I hope this helps.
Brook, I’m trying to figure out why my R90/6 runs unevenly, alomost sputters at constant velocity/rpm. I did see that the back of the mufflers show black discoloration, especially on the right side. Acceleration is good though. Chris
Start at the beginning and work your way towards the carburetors.
1. Verify that the valve clearances are correct.
2. Verify that the ignition timing is correct.
3. Verify the fuel level is the same in both float bowls.
– Remove the bowl. With fuel line attached push up the float until fuel stops flowing.
* The bottom edge of the float should be parallel with the float bowl seam in the carburetor that the bowl gasket fits into
4. Verify the float bowl gasket is not cracked or broken.
5. Verify there is fuel in the small well in the corner of the float bowl
6. Remove the top of the carburetor and inspect the rubber diaphragm
– If torn or it seems very flabby, replace it (and the other one at the same time)
7. With engine running at idle, check for air leaks in the rubber connector between the carburetor and head.
– Spray some carb cleaner or brake cleaner on:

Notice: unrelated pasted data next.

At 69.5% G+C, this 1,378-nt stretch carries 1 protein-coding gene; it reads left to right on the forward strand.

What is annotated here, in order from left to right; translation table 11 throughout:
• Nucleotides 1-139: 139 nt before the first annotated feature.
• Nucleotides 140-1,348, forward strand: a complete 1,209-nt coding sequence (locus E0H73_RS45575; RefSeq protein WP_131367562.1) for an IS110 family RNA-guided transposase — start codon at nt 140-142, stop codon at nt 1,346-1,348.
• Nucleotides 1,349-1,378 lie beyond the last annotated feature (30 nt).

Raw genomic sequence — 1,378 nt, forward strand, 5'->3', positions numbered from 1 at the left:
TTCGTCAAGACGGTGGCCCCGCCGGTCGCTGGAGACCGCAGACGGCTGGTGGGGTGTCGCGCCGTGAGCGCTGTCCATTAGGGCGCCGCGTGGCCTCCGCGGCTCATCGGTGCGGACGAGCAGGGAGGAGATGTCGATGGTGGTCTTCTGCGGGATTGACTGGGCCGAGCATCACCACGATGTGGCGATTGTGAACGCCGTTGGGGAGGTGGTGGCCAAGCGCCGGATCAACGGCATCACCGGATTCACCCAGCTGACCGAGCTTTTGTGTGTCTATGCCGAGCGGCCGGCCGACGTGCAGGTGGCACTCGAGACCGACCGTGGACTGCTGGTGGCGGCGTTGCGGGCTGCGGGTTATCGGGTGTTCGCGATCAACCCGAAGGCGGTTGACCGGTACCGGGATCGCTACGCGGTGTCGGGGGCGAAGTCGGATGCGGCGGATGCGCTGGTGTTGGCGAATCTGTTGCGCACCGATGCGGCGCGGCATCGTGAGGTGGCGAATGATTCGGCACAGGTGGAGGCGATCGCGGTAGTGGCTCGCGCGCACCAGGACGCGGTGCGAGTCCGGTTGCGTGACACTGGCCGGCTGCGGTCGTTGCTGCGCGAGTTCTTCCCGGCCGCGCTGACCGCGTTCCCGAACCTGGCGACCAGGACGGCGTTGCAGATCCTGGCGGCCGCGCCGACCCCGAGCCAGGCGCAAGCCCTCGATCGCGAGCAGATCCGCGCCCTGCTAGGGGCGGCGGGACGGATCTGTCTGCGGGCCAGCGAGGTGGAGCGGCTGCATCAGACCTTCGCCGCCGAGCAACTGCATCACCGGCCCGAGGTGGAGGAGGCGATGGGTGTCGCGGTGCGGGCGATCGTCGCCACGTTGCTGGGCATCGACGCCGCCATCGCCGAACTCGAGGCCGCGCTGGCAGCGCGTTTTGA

* the rubber tube between the carb and head
* around the inside of the carburetor where the butterfly shaft fits
– If RPM changes you have an air leak you need to fix.
8. Balance the carburetors at idle and at 1500-1800 RPM
9. If the problem persists if maybe time for a carburetor rebuild. You will replace all O-rings and gaskets and the jet needle and needle jet. I show that work for both size carburetors on my site:
13 BMW 1973 R75/5 Rebuild & Refinish Bing Type 64/32 Carburetors & Karcoma Petcocks
13 BMW 1977 R100RS Rebuild & Refinish Bing Type 94/40 Carburetors
I hope that helps.
Thank you, Brook. I just checked the spark plugs. The left was light grey and dry, the right side was very black and dirty. What does that tell us?
It’s running rich. But why is the question. Follow my diagnostic procedure and you will likely find the cause.
Last question (for now): do I follow the steps you described for both sides?
Well, sure, why not ensure both sides (engine and carbs) are adjusted correctly.
Brook, I’m sure you get so many of these that they become meaningless, but I just wanted to thank you for sharing. I’m approaching the end of a 1972 R75/5 project and have had help from a local mechanic, club, and friends, but I’ve also read many of your articles to figure things out. They’ve been SUPER helpful. Take care. Gord
If the gap you mention is between the sleeve at the bottom of the cylinder where it fits into the hole in the engine block, then be aware there are two different cylinder sleeve diameters: 97 mm up to 1976, and 99 mm from 1976 on. If your engine block is 1976 on but the cylinder is earlier, it will have a gap between the sleeve and the hole because it’s the wrong cylinder.